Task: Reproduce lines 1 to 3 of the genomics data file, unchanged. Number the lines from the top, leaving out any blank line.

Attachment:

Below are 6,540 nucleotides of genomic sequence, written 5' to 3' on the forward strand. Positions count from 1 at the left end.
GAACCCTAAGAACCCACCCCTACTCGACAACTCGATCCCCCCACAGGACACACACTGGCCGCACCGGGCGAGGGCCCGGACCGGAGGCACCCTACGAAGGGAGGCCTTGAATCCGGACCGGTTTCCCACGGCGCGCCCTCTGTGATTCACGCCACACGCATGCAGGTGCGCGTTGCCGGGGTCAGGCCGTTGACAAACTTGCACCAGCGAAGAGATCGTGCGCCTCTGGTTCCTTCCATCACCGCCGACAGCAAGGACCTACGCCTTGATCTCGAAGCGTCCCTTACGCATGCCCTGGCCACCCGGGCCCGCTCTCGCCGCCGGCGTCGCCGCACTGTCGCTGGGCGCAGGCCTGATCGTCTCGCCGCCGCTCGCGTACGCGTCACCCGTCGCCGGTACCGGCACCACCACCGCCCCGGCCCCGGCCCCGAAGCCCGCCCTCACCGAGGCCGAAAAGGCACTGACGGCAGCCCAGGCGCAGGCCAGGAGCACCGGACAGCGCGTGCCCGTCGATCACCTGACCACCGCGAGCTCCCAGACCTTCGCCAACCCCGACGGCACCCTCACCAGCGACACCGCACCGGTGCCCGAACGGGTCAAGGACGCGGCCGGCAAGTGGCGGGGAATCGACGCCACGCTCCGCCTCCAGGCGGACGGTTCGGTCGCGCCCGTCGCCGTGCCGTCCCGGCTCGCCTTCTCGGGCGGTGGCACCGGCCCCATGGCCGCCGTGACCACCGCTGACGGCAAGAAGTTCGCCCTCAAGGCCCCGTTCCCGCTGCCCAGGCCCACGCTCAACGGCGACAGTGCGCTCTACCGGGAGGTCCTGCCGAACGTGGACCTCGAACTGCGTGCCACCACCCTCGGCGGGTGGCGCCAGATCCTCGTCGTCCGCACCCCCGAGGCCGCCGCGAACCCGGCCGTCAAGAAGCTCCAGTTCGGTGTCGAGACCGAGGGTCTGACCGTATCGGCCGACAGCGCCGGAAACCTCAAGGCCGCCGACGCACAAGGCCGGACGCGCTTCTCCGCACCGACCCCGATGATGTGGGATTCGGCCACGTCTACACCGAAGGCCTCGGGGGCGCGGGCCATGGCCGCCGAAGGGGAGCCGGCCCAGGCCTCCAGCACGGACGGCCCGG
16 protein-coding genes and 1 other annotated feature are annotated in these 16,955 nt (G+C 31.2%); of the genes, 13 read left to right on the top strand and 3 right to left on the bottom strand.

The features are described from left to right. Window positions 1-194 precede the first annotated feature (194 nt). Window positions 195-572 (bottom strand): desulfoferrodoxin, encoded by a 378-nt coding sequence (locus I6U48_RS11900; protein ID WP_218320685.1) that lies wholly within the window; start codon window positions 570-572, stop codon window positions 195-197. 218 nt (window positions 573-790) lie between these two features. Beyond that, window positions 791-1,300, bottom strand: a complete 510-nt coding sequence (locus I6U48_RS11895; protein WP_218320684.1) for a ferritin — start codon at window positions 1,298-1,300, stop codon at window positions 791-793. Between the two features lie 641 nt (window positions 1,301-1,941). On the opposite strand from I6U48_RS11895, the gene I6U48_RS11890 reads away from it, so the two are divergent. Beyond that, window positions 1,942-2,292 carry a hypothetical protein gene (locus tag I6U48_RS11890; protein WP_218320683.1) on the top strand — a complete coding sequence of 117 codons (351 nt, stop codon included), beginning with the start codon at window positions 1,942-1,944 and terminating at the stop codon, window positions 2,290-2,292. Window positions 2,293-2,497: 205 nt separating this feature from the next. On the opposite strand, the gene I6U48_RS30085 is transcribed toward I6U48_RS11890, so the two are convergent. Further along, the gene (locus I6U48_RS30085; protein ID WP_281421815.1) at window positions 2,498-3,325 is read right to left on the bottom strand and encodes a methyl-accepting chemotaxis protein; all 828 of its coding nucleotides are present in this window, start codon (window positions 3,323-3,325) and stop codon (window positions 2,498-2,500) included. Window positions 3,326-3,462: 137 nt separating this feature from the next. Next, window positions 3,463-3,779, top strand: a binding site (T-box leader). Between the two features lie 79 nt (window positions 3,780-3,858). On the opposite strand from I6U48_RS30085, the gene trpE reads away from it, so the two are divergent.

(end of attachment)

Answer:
Below are 6,540 nucleotides of genomic sequence, written 5' to 3' on the forward strand. Positions count from 1 at the left end.
GAACCCTAAGAACCCACCCCTACTCGACAACTCGATCCCCCCACAGGACACACACTGGCCGCACCGGGCGAGGGCCCGGACCGGAGGCACCCTACGAAGGGAGGCCTTGAATCCGGACCGGTTTCCCACGGCGCGCCCTCTGTGATTCACGCCACACGCATGCAGGTGCGCGTTGCCGGGGTCAGGCCGTTGACAAACTTGCACCAGCGAAGAGATCGTGCGCCTCTGGTTCCTTCCATCACCGCCGACAGCAAGGACCTACGCCTTGATCTCGAAGCGTCCCTTACGCATGCCCTGGCCACCCGGGCCCGCTCTCGCCGCCGGCGTCGCCGCACTGTCGCTGGGCGCAGGCCTGATCGTCTCGCCGCCGCTCGCGTACGCGTCACCCGTCGCCGGTACCGGCACCACCACCGCCCCGGCCCCGGCCCCGAAGCCCGCCCTCACCGAGGCCGAAAAGGCACTGACGGCAGCCCAGGCGCAGGCCAGGAGCACCGGACAGCGCGTGCCCGTCGATCACCTGACCACCGCGAGCTCCCAGACCTTCGCCAACCCCGACGGCACCCTCACCAGCGACACCGCACCGGTGCCCGAACGGGTCAAGGACGCGGCCGGCAAGTGGCGGGGAATCGACGCCACGCTCCGCCTCCAGGCGGACGGTTCGGTCGCGCCCGTCGCCGTGCCGTCCCGGCTCGCCTTCTCGGGCGGTGGCACCGGCCCCATGGCCGCCGTGACCACCGCTGACGGCAAGAAGTTCGCCCTCAAGGCCCCGTTCCCGCTGCCCAGGCCCACGCTCAACGGCGACAGTGCGCTCTACCGGGAGGTCCTGCCGAACGTGGACCTCGAACTGCGTGCCACCACCCTCGGCGGGTGGCGCCAGATCCTCGTCGTCCGCACCCCCGAGGCCGCCGCGAACCCGGCCGTCAAGAAGCTCCAGTTCGGTGTCGAGACCGAGGGTCTGACCGTATCGGCCGACAGCGCCGGAAACCTCAAGGCCGCCGACGCACAAGGCCGGACGCGCTTCTCCGCACCGACCCCGATGATGTGGGATTCGGCCACGTCTACACCGAAGGCCTCGGGGGCGCGGGCCATGGCCGCCGAAGGGGAGCCGGCCCAGGCCTCCAGCACGGACGGCCCGG
16 protein-coding genes and 1 other annotated feature are annotated in these 16,955 nt (G+C 31.2%); of the genes, 13 read left to right on the top strand and 3 right to left on the bottom strand.